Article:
Albertans will see more jobs created this year as the economy revs up, but pipeline bottlenecks could jeopardize up to $9 billion in additional royalty payments over the next five years.
And as the Notley government pushes for new oil pipelines to be built, petroleum producers in the province are already losing an estimated $30 million to $40 million a day.
The province’s third-quarter fiscal update released Wednesday is a study in contrasts, with some bright economic news painted alongside ominous signs for an energy producing jurisdiction.
At the legislature, Finance Minister Joe Ceci aptly called the situation “a mix of positive growth and persistent challenges.”
The good news, if it can be called that, is the annual deficit is expected to come in at $1.4 billion below last spring’s budget projections.
It’s tough to declare $9.1 billion in red ink a victory. But it is better than the original $10.5-billion budget deficit initially forecast for the fiscal year that ends in March.
As oil prices have crested above US$60 a barrel and stock markets have chugged higher, resource revenues and investment income has boosted revenues. Spending, however, is also up.
Oil prices are now forecast to average US$54 a barrel for the fiscal year, a $5 lift from the second quarter.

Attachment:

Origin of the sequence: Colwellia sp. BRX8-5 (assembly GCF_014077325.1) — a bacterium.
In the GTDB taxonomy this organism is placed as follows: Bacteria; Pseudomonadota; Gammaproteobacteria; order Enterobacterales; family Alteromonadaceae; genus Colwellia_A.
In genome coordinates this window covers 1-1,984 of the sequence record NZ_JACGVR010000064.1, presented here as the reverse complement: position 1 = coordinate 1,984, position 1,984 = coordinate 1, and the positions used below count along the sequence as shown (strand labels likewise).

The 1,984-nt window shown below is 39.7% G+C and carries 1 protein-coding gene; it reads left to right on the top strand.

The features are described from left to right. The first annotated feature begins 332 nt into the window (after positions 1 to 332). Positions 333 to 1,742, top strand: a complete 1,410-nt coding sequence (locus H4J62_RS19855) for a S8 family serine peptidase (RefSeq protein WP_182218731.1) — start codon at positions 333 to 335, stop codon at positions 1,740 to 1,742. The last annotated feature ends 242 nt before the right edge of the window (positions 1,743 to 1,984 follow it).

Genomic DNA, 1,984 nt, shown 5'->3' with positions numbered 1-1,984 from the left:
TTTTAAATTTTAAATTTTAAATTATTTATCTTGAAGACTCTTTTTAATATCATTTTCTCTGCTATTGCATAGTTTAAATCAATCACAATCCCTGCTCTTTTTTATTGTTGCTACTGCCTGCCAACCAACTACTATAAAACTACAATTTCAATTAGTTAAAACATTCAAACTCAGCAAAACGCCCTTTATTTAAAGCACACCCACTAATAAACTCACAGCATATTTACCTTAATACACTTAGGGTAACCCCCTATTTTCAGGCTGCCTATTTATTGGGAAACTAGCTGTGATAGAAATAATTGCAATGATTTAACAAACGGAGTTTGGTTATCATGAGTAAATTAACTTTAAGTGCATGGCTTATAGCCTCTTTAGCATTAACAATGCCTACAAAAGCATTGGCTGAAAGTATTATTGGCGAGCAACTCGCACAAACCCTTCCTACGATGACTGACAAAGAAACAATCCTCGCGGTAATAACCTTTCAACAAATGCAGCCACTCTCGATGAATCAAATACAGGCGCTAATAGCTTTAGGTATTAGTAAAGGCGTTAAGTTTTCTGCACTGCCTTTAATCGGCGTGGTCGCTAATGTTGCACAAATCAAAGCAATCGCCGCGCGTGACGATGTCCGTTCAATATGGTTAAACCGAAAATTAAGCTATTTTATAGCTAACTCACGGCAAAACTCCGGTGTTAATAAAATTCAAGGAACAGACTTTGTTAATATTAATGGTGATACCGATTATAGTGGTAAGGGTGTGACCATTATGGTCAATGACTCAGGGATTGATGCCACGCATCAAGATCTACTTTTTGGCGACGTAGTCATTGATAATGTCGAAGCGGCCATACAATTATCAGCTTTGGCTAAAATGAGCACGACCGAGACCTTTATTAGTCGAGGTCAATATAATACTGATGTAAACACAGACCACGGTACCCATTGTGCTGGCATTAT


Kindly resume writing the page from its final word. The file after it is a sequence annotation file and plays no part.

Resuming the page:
Overall, the economy is recovering.
After expanding by 4.5 per cent last year, Alberta’s economy is expected to grow by 2.8 per cent in 2018, generating more jobs.
In the past year, almost 90,000 full-time positions were created across the province, although 43,000 part-time jobs disappeared.
The biggest employment gains were seen in sectors hit hard during the recession, such as the oil and gas industry, manufacturing, transportation and warehousing.
The stubbornly high unemployment rate is expected to drop to 6.8 per cent this year, while paycheques will get fatter.
This optimistic outlook matches a new study by the Conference Board of Canada, which also expects to see the economy grow by 2.8 per cent this year.
A rosy forecast doesn’t mean all the pain of the economic downturn has vanished, however.
Some high-paying jobs in the oilpatch have disappeared, some Albertans have stopped looking for work, and with the energy sector in transition, this may be a new state of affairs moving forward.
Thankfully, a jobless recovery has finally given way as companies and consumers grow more confident.
“We saw labour markets start to create jobs and that will firm up in 2018,” said Marie-Christine Bernard, the board’s director of provincial forecasting.
“Businesses were waiting to see signs the economy was on firmer grounds before hiring.”
However, a couple of worrisome signs still hang on the horizon.
Business investment continues to lag, especially for commercial construction.
A Statistics Canada survey released Wednesday on capital spending intentions says Alberta is expected to see a five per cent reduction this year to $54 billion, led lower by falling oil and gas spending.